Ammolite is an opal-like organic gemstone found primarily along the eastern slopes of the Rocky Mountains of North America. Ammolite is made of the fossilized shells of ammonites, which in turn are composed primarily of aragonite, the same mineral contained in nacre, with a microstructure inherited from the shell. It is one of few biogenic gemstones; others include amber and pearl.
|Rare Giant Natural Ammolite From Alberta, Canada.|
The chemical composition of ammolite is variable, and aside from aragonite may include calcite, silica, pyrite, or other minerals. The shell itself may contain a number of trace elements, including: aluminium; barium; chromium; copper; iron; magnesium; manganese; strontium; titanium; and vanadium. Its crystallography is orthorhombic. Its hardness is 4.5–5.5, and its specific gravity is 2.60–2.85.
An iridescent opal-like play of color is shown in fine specimens, mostly in shades of green and red; all the spectral colors are possible, however. The iridescence is due to the microstructure of the aragonite: unlike most other gems, whose colors come from light absorption, the iridescent color of ammolite comes from interference with the light that rebounds from stacked layers of thin platelets that make up the aragonite.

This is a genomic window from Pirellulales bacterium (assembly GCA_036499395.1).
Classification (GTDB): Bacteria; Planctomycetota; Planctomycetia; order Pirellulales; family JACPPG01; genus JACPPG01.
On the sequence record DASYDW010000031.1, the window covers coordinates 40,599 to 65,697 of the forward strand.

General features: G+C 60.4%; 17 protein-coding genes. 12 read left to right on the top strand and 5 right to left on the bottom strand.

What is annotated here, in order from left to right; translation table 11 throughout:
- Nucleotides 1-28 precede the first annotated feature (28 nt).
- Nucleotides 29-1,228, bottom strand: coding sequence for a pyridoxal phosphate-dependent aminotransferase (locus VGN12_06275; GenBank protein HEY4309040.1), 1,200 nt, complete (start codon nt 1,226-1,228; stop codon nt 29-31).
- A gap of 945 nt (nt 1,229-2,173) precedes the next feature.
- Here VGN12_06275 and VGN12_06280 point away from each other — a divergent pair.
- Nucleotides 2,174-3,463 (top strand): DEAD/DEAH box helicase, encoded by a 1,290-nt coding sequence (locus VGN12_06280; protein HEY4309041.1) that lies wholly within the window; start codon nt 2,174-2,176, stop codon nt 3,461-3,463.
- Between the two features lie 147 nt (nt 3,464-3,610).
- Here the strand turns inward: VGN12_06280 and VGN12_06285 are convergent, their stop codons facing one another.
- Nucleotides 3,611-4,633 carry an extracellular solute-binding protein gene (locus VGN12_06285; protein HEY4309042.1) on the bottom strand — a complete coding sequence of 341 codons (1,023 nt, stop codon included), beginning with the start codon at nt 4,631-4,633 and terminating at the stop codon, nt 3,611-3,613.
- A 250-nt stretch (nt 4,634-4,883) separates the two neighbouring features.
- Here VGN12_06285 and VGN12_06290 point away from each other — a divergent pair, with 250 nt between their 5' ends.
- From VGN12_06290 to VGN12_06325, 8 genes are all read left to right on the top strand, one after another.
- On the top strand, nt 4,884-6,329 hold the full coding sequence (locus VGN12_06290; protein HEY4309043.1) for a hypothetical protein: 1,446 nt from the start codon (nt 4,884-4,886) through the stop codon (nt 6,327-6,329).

Significant deposits of gem-quality ammolite are only found in the Bearpaw Formation that extends from Alberta to Saskatchewan in Canada and south to Montana in the USA.
Ammolite comes from the fossil shells of the Upper Cretaceous disk-shaped ammonites Placenticeras meeki and Placenticeras intercalare, and (to a lesser degree) the cylindrical baculite, Baculites compressus. Ammonites were cephalopods, that thrived in tropical seas until becoming extinct along with the dinosaurs at the end of the Mesozoic era.
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